After a week of exchanging threats amid heightened tensions along the Lebanese-Israeli borders, both Hezbollah and Israel were contented with the former’s limited action and the latter’s calculated response. For now this round of confrontation ended in a draw; both sides feeling relieved and victorious. Last Sunday’s firing of anti-tank Kornet missiles at an Israeli army base and a military vehicle across the border was seen as a restrained response by the pro-Iran Lebanese militia to the 24-25 August attacks by Israel at the heart of Beirut’s southern district and against a Hezbollah cell south of Damascus.
Israel has been targeting Hezbollah and Iranian positions in Syria for months. Its latest strike in Syria had killed two Hezbollah operatives. Israel claimed that the group was preparing to infiltrate the occupied Golan Heights with killer drones. But what triggered a solemn threat to respond by Hezbollah leader Hassan Nasrallah was the downing of two Israeli drones in the southern district of Beirut in what was seen as a breach of the rules of engagement under resolution 1701 that were upheld since the end of the July 2006 war between the two sides.
Nasrallah, backed by the Lebanese government, vowed to respond quickly and firmly and protect Lebanon’s sovereignty. Israeli Prime Minister Benjamin Netanyahu, who is fighting for his political survival, responded with his own warnings. For days the border towns on either side braced for what could be a major conflagration. But on Sunday both sides appeared to be avoiding a deeper clash. Israel’s response to Hezbollah’s missiles was a careful and deliberate targeting of empty fields near Lebanese towns. Israel denied Hezbollah reports that there were casualties in its military. The salvage operation following the vehicle strike, it claimed, was orchestrated.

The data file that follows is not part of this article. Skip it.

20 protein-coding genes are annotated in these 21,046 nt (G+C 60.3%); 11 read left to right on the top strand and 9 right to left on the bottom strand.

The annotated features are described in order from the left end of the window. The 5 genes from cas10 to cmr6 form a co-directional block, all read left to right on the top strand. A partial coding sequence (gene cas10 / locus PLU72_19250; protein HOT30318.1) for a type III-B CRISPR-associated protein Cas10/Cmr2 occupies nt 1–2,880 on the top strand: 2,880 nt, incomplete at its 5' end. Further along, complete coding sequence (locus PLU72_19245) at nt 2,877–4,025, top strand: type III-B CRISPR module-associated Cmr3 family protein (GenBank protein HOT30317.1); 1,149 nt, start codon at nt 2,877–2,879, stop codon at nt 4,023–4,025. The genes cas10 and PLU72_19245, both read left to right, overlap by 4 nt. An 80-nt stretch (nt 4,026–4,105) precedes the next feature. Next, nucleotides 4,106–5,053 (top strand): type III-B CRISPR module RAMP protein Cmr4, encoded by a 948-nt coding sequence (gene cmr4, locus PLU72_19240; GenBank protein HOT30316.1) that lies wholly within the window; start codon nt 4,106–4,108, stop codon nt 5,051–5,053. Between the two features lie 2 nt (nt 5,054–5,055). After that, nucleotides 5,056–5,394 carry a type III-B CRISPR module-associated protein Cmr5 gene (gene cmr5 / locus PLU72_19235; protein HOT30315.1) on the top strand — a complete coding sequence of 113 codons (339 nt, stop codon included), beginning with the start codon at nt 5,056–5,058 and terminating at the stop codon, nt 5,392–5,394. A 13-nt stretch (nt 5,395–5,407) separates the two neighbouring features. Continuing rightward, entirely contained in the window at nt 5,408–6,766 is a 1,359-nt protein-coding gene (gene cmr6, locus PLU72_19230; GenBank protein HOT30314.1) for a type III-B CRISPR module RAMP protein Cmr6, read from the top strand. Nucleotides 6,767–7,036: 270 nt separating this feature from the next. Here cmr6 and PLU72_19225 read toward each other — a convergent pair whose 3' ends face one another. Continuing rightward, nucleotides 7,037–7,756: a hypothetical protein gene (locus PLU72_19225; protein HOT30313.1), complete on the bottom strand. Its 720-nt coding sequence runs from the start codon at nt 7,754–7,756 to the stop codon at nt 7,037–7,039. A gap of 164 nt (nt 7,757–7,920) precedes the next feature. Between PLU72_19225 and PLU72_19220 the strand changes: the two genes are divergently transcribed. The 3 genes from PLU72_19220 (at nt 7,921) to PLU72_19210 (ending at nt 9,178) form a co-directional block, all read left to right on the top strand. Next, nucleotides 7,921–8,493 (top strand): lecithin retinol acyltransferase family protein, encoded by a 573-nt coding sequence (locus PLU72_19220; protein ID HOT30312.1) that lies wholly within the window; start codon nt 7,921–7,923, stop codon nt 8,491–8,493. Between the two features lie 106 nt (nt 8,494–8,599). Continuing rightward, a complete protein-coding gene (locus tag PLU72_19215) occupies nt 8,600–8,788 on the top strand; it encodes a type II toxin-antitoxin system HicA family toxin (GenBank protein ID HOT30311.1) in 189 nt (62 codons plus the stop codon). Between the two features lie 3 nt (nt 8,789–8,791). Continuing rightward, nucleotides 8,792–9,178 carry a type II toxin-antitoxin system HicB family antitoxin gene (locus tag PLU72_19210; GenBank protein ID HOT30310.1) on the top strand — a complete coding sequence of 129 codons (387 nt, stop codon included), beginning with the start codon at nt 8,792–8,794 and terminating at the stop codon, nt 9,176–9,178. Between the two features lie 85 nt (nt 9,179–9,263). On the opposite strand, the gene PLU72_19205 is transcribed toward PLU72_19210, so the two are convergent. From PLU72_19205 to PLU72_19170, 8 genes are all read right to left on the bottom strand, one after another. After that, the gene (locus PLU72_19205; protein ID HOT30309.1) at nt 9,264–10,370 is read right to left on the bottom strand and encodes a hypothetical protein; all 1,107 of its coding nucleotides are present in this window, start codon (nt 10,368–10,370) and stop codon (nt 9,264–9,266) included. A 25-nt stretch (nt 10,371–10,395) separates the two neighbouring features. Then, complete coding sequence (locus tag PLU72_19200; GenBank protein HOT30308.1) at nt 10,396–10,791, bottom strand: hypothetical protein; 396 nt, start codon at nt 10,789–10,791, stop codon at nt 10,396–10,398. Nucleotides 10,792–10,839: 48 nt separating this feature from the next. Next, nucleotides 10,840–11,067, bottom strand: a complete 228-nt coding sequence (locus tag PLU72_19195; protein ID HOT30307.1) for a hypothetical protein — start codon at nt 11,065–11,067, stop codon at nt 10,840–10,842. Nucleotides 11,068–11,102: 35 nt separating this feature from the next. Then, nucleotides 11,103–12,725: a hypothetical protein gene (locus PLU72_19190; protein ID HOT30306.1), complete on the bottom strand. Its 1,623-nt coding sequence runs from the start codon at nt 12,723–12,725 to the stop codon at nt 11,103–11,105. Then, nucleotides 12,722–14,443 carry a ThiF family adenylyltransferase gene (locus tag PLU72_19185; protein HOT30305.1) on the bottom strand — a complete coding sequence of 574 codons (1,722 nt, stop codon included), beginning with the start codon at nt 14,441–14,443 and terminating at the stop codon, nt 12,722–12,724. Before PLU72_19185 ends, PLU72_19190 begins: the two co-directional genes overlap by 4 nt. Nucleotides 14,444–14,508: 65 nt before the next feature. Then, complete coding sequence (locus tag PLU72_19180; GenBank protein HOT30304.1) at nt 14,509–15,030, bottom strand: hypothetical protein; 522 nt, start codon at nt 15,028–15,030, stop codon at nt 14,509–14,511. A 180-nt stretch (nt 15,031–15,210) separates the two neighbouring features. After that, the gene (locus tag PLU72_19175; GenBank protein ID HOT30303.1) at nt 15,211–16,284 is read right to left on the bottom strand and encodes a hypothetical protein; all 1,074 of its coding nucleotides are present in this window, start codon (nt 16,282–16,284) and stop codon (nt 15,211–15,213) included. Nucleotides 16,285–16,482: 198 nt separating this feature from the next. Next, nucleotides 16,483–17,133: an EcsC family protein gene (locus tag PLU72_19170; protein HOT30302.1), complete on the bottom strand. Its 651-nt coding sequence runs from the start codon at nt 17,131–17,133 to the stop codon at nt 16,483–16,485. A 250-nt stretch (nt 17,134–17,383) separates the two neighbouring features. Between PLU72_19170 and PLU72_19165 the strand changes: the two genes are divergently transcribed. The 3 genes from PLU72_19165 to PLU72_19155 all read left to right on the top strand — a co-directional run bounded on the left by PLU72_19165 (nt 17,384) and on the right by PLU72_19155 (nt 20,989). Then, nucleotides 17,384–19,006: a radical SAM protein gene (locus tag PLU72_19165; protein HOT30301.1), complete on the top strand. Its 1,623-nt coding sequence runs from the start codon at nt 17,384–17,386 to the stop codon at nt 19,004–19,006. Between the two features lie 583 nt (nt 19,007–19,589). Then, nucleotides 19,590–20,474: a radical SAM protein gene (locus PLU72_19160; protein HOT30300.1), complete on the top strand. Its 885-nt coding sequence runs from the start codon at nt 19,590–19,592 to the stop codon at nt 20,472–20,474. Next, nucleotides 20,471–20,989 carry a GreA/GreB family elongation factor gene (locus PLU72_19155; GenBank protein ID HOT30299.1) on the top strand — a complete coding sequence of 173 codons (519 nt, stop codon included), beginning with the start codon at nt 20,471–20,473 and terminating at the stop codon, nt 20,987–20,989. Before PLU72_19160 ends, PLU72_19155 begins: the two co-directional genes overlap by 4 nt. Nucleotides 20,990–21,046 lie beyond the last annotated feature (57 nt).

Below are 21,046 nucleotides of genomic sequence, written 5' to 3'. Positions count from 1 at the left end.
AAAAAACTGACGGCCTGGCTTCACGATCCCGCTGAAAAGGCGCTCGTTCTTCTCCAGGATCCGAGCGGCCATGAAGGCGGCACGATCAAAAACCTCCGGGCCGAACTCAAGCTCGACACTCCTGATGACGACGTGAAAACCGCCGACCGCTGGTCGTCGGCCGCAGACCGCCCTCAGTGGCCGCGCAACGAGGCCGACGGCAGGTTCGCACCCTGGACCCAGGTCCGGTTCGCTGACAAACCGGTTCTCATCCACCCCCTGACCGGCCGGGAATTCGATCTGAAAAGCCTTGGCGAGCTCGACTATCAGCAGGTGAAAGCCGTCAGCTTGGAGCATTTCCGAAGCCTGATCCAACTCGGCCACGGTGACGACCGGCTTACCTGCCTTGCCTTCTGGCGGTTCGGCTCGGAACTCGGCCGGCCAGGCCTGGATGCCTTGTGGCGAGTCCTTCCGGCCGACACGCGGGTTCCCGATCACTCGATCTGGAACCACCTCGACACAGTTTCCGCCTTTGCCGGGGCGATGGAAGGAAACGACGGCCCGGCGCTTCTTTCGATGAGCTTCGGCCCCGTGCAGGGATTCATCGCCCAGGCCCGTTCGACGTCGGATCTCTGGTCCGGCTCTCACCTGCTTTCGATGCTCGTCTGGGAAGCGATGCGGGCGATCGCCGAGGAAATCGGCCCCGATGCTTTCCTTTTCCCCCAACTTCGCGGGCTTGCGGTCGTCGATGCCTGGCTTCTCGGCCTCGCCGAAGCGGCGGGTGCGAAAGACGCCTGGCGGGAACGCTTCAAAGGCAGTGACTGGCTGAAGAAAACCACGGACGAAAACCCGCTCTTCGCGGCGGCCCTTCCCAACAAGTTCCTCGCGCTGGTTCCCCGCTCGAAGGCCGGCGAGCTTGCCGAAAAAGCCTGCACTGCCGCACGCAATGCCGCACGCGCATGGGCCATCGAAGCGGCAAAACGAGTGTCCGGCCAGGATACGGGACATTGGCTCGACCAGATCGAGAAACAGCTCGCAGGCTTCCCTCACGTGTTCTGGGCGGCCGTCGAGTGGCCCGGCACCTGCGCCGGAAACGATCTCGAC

If anything this latest round underlined the difficult situation that both Netanyahu and Nasrallah find themselves in. Neither man can afford to be dragged into an open war. Netanyahu wanted to reassure his followers that he is a strong leader who is not afraid to confront Israel’s most dangerous foe today. And Nasrallah, whose fighters in Syria had been targeted more often than not, needed to remind Israel as well as countrymen that Hezbollah was still capable of responding to Israeli provocations.
But both men know that their enmity is now part of a regional crisis that is much bigger and more complex. For Netanyahu, his obsession with Iran’s nuclear threat has forced the US administration into a diplomatic Catch-22. President Donald Trump’s withdrawal from the multiparty nuclear deal with Iran in 2018 has so far failed to convince Tehran to renegotiate a new agreement. Moreover, it led to Iran walking back on its commitments not to enrich uranium.
Biting US sanctions
The deal, which the Europeans, Russia and China, still support, is in danger of collapse as Iran suffers from biting US sanctions. If that happens then Israel will be the chief loser at a time when Washington appears hesitant to engage Iran militarily.
Moreover, Israeli strikes against Iraq’s Popular Mobilization Forces (PMF) in recent weeks have helped Iran — as their chief backer — rebrand the militias as anti-American and anti-Israel. PMF leaders have vowed to target US military presence in Iraq.
Most analysts agree that Israeli strikes in Syria and Iraq will hardly affect the military capabilities of pro-Iran groups. Recently, the Israeli army upgraded the threat of Hezbollah’s precision missiles as second to Iran’s uranium enrichment program. The Lebanese militia is said to be in possession of thousands of missiles that can reach deep in the heart of Israel.
Theatre of confrontation
An open war between the two sides is unlikely only because it promises to be a catastrophic one for both Lebanon and Israel. For now a balance of mutual deterrence seems to have been achieved; leaving war-torn Syria as the only open theatre for confrontation.
It also appears that despite the present state of preparedness by Israel and Hezbollah we will see a period of calm at least until the end of Israeli general elections in two weeks’ time. The outcome of that election will determine what could come next for an Israel that is becoming increasingly worried about the consequences of geopolitical shifts in its neighbourhood. Eventually, Israel cannot afford to maintain the status quo and will have to act.
For Tehran the latest round was a test for its proxies in the region; one that it is happy to employ — in Iraq, Syria, Lebanon and Yemen — as it seeks a way out of its current economic and political ordeals.
— Osama Al Sharif is a journalist and political commentator based in Amman.